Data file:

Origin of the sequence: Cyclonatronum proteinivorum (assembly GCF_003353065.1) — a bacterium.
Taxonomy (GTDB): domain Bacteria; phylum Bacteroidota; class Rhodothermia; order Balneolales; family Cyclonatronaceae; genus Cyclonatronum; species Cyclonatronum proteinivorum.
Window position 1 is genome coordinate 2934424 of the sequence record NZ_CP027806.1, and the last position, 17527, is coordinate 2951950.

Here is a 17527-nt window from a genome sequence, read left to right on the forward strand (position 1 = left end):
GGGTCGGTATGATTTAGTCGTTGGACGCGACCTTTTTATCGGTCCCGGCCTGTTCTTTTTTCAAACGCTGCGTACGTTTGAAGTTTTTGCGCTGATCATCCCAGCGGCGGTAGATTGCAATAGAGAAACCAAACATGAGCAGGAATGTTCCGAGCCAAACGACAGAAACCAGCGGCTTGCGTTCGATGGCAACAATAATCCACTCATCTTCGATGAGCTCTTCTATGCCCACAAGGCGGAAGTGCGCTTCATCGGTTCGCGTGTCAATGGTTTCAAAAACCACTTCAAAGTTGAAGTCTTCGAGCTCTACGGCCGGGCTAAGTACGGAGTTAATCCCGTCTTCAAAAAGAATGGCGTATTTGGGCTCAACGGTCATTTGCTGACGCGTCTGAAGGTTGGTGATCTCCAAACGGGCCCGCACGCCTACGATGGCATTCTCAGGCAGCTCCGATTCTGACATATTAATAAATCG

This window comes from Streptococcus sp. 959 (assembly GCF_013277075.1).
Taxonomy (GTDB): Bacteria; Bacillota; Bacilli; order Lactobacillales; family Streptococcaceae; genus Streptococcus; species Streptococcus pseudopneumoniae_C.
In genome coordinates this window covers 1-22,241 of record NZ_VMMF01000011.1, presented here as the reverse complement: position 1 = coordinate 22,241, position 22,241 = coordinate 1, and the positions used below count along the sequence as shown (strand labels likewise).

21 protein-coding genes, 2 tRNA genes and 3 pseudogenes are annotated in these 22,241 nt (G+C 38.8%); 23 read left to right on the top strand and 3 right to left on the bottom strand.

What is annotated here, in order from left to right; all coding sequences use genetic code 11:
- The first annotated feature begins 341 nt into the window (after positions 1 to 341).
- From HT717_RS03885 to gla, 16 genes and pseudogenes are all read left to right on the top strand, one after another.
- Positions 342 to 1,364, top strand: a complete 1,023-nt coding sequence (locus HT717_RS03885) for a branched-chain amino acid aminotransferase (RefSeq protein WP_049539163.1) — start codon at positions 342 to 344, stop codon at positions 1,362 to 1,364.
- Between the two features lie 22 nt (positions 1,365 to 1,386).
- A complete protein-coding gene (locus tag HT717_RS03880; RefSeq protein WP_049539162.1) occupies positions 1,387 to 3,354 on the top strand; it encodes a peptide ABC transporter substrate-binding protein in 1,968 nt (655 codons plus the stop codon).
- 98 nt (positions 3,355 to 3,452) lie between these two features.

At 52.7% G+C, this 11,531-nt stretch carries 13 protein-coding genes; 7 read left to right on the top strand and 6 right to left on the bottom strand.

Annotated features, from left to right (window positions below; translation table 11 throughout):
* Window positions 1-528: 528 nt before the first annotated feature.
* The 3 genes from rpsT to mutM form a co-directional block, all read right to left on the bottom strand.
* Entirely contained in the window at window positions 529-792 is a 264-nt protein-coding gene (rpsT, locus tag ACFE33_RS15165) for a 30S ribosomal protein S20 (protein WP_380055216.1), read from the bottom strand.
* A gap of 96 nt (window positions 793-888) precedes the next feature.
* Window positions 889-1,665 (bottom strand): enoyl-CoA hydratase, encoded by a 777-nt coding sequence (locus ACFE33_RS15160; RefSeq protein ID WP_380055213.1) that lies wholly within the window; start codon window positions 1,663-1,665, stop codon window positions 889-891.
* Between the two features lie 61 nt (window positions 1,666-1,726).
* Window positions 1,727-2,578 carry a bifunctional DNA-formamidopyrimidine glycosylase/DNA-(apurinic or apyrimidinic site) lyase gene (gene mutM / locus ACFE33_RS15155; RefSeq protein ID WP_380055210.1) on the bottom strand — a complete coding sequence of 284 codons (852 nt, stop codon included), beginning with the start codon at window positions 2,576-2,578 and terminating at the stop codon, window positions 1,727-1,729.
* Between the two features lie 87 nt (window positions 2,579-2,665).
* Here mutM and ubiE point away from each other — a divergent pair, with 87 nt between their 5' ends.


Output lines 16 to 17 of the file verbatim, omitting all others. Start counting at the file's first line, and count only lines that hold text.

- 98 nt (positions 3,355 to 3,452) lie between these two features.

At 52.7% G+C, this 11,531-nt stretch carries 13 protein-coding genes; 7 read left to right on the top strand and 6 right to left on the bottom strand.